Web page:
WASHINGTON – Astronomers said Wednesday they have found a lonely planet outside the solar system floating alone in space and not orbiting a star.
The gaseous exoplanet, PSO J318.5-22, is just 80 light-years from Earth and has a mass six times Jupiter. Having formed 12 million years ago, it is deemed a newborn among its peers.
“We have never before seen an object free-floating in space that looks like this. It has all the characteristics of young planets found around other stars, but it is drifting out there all alone,” said team leader Michael Liu, of the Institute for Astronomy at the University of Hawaii at Manoa. “I had often wondered if such solitary objects exist, and now we know they do.”
The researchers, whose study was published in the Astrophysical Journal Letters, identified the planet from its faint and unique heat signature using the Pan-STARRS 1 wide-field survey telescope on Maui’s Haleakala volcano.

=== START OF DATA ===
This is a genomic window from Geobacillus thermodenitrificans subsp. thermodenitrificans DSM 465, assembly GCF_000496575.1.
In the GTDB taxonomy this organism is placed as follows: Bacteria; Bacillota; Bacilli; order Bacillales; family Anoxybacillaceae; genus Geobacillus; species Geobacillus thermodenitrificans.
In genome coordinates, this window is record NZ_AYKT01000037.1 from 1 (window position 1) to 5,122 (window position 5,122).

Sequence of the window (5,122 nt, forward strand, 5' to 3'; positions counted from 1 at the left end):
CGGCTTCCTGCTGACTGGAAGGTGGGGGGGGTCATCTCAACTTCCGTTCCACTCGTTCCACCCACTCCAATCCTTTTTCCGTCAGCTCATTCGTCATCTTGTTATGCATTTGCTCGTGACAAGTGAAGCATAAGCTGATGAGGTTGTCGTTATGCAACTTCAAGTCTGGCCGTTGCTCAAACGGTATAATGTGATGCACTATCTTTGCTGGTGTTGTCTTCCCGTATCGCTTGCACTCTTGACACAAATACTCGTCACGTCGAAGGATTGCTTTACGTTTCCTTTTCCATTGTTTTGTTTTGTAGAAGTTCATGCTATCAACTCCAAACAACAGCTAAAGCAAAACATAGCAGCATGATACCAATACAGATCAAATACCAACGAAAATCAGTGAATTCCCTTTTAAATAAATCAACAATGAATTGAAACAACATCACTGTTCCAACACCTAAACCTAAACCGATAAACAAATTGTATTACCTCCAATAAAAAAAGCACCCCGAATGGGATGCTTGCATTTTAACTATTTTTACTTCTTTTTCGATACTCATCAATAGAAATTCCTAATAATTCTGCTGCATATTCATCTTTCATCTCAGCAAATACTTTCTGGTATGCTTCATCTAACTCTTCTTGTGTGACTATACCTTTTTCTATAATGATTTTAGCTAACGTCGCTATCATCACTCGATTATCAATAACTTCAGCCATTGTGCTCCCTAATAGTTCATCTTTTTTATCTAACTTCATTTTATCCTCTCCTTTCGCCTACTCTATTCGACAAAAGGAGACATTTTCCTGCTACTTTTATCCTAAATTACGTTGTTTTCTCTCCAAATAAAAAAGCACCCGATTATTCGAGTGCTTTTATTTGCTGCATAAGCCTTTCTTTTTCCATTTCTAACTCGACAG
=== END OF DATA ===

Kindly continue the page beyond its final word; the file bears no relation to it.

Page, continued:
They suggested the new planet may have the lowest mass of all known freely floating objects. Other telescopes in Hawaii showed it has similar properties to gas giants orbiting young stars.
Researchers have found about a thousand extrasolar planets via indirect methods, including planet-induced wobbling or dimming of host stars. But only a handful have been observed directly, since most are orbiting young stars less than 200 million years old and thus very bright.
PSO J318.5-22 “is going to provide a wonderful view into the inner workings of gas giant planets like Jupiter shortly after their birth,” said co-author Niall Deacon of the Max Planck Institute for Astronomy in Germany.